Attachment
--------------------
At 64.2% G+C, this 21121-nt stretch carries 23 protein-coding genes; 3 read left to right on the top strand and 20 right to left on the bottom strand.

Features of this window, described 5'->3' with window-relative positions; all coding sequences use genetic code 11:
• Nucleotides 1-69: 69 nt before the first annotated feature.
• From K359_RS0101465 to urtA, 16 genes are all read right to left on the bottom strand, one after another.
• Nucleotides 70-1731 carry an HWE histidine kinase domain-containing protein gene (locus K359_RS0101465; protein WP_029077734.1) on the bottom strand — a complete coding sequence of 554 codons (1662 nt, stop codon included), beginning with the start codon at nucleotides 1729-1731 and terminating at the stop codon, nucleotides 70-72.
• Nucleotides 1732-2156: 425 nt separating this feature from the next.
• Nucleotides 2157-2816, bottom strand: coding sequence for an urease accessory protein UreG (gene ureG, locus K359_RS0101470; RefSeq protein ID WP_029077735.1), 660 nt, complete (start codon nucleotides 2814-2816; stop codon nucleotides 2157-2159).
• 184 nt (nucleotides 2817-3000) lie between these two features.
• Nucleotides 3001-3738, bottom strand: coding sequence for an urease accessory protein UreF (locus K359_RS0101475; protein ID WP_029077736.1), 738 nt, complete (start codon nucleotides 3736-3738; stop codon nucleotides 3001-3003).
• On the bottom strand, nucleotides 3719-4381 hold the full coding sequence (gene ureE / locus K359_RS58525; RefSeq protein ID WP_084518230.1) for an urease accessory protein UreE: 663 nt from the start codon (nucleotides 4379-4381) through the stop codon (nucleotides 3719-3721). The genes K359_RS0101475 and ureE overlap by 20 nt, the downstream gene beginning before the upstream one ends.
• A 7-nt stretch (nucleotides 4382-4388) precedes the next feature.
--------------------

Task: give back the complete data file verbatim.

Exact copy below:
At 64.2% G+C, this 21121-nt stretch carries 23 protein-coding genes; 3 read left to right on the top strand and 20 right to left on the bottom strand.

Features of this window, described 5'->3' with window-relative positions; all coding sequences use genetic code 11:
• Nucleotides 1-69: 69 nt before the first annotated feature.
• From K359_RS0101465 to urtA, 16 genes are all read right to left on the bottom strand, one after another.
• Nucleotides 70-1731 carry an HWE histidine kinase domain-containing protein gene (locus K359_RS0101465; protein WP_029077734.1) on the bottom strand — a complete coding sequence of 554 codons (1662 nt, stop codon included), beginning with the start codon at nucleotides 1729-1731 and terminating at the stop codon, nucleotides 70-72.
• Nucleotides 1732-2156: 425 nt separating this feature from the next.
• Nucleotides 2157-2816, bottom strand: coding sequence for an urease accessory protein UreG (gene ureG, locus K359_RS0101470; RefSeq protein ID WP_029077735.1), 660 nt, complete (start codon nucleotides 2814-2816; stop codon nucleotides 2157-2159).
• 184 nt (nucleotides 2817-3000) lie between these two features.
• Nucleotides 3001-3738, bottom strand: coding sequence for an urease accessory protein UreF (locus K359_RS0101475; protein ID WP_029077736.1), 738 nt, complete (start codon nucleotides 3736-3738; stop codon nucleotides 3001-3003).
• On the bottom strand, nucleotides 3719-4381 hold the full coding sequence (gene ureE / locus K359_RS58525; RefSeq protein ID WP_084518230.1) for an urease accessory protein UreE: 663 nt from the start codon (nucleotides 4379-4381) through the stop codon (nucleotides 3719-3721). The genes K359_RS0101475 and ureE overlap by 20 nt, the downstream gene beginning before the upstream one ends.
• A 7-nt stretch (nucleotides 4382-4388) precedes the next feature.